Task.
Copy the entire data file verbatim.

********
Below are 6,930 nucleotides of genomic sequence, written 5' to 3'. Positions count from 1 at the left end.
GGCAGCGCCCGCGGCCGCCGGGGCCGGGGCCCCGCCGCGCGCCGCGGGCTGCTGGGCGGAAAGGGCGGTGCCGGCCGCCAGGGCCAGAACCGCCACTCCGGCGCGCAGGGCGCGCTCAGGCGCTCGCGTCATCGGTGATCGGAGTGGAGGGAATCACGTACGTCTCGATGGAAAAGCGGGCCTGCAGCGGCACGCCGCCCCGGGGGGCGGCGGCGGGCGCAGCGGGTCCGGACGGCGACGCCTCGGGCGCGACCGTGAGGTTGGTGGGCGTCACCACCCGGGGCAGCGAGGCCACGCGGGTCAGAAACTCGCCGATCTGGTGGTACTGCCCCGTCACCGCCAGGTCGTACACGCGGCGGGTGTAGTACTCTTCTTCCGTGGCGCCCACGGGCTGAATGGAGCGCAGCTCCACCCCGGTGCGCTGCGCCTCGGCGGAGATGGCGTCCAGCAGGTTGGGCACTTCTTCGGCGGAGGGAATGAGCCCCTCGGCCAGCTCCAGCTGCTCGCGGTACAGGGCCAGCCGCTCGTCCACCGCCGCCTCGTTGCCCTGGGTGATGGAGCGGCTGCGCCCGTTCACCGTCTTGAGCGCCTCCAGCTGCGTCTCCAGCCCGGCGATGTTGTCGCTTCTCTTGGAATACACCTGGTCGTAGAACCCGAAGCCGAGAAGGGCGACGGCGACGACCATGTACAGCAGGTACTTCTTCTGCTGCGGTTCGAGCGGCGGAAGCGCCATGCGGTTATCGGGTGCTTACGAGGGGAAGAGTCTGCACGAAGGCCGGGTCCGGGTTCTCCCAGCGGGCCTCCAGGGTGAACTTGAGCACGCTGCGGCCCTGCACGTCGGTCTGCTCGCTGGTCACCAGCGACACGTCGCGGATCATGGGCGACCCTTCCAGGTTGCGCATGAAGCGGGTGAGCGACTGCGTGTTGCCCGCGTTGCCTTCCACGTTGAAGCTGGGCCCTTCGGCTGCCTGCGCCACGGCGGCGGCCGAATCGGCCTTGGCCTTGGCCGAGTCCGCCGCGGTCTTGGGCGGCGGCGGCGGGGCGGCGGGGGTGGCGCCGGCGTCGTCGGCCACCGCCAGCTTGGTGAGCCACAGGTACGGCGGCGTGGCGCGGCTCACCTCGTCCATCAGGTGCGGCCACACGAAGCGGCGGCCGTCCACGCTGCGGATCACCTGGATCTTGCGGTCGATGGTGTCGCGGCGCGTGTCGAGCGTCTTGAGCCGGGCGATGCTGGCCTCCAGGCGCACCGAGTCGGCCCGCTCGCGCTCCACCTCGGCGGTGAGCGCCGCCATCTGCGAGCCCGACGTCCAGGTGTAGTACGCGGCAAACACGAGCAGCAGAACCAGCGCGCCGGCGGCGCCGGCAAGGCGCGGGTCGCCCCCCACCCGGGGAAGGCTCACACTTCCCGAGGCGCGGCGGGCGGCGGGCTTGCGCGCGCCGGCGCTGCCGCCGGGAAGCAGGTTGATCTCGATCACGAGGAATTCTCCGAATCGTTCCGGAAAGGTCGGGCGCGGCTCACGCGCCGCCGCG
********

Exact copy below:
Below are 6,930 nucleotides of genomic sequence, written 5' to 3'. Positions count from 1 at the left end.
GGCAGCGCCCGCGGCCGCCGGGGCCGGGGCCCCGCCGCGCGCCGCGGGCTGCTGGGCGGAAAGGGCGGTGCCGGCCGCCAGGGCCAGAACCGCCACTCCGGCGCGCAGGGCGCGCTCAGGCGCTCGCGTCATCGGTGATCGGAGTGGAGGGAATCACGTACGTCTCGATGGAAAAGCGGGCCTGCAGCGGCACGCCGCCCCGGGGGGCGGCGGCGGGCGCAGCGGGTCCGGACGGCGACGCCTCGGGCGCGACCGTGAGGTTGGTGGGCGTCACCACCCGGGGCAGCGAGGCCACGCGGGTCAGAAACTCGCCGATCTGGTGGTACTGCCCCGTCACCGCCAGGTCGTACACGCGGCGGGTGTAGTACTCTTCTTCCGTGGCGCCCACGGGCTGAATGGAGCGCAGCTCCACCCCGGTGCGCTGCGCCTCGGCGGAGATGGCGTCCAGCAGGTTGGGCACTTCTTCGGCGGAGGGAATGAGCCCCTCGGCCAGCTCCAGCTGCTCGCGGTACAGGGCCAGCCGCTCGTCCACCGCCGCCTCGTTGCCCTGGGTGATGGAGCGGCTGCGCCCGTTCACCGTCTTGAGCGCCTCCAGCTGCGTCTCCAGCCCGGCGATGTTGTCGCTTCTCTTGGAATACACCTGGTCGTAGAACCCGAAGCCGAGAAGGGCGACGGCGACGACCATGTACAGCAGGTACTTCTTCTGCTGCGGTTCGAGCGGCGGAAGCGCCATGCGGTTATCGGGTGCTTACGAGGGGAAGAGTCTGCACGAAGGCCGGGTCCGGGTTCTCCCAGCGGGCCTCCAGGGTGAACTTGAGCACGCTGCGGCCCTGCACGTCGGTCTGCTCGCTGGTCACCAGCGACACGTCGCGGATCATGGGCGACCCTTCCAGGTTGCGCATGAAGCGGGTGAGCGACTGCGTGTTGCCCGCGTTGCCTTCCACGTTGAAGCTGGGCCCTTCGGCTGCCTGCGCCACGGCGGCGGCCGAATCGGCCTTGGCCTTGGCCGAGTCCGCCGCGGTCTTGGGCGGCGGCGGCGGGGCGGCGGGGGTGGCGCCGGCGTCGTCGGCCACCGCCAGCTTGGTGAGCCACAGGTACGGCGGCGTGGCGCGGCTCACCTCGTCCATCAGGTGCGGCCACACGAAGCGGCGGCCGTCCACGCTGCGGATCACCTGGATCTTGCGGTCGATGGTGTCGCGGCGCGTGTCGAGCGTCTTGAGCCGGGCGATGCTGGCCTCCAGGCGCACCGAGTCGGCCCGCTCGCGCTCCACCTCGGCGGTGAGCGCCGCCATCTGCGAGCCCGACGTCCAGGTGTAGTACGCGGCAAACACGAGCAGCAGAACCAGCGCGCCGGCGGCGCCGGCAAGGCGCGGGTCGCCCCCCACCCGGGGAAGGCTCACACTTCCCGAGGCGCGGCGGGCGGCGGGCTTGCGCGCGCCGGCGCTGCCGCCGGGAAGCAGGTTGATCTCGATCACGAGGAATTCTCCGAATCGTTCCGGAAAGGTCGGGCGCGGCTCACGCGCCGCCGCG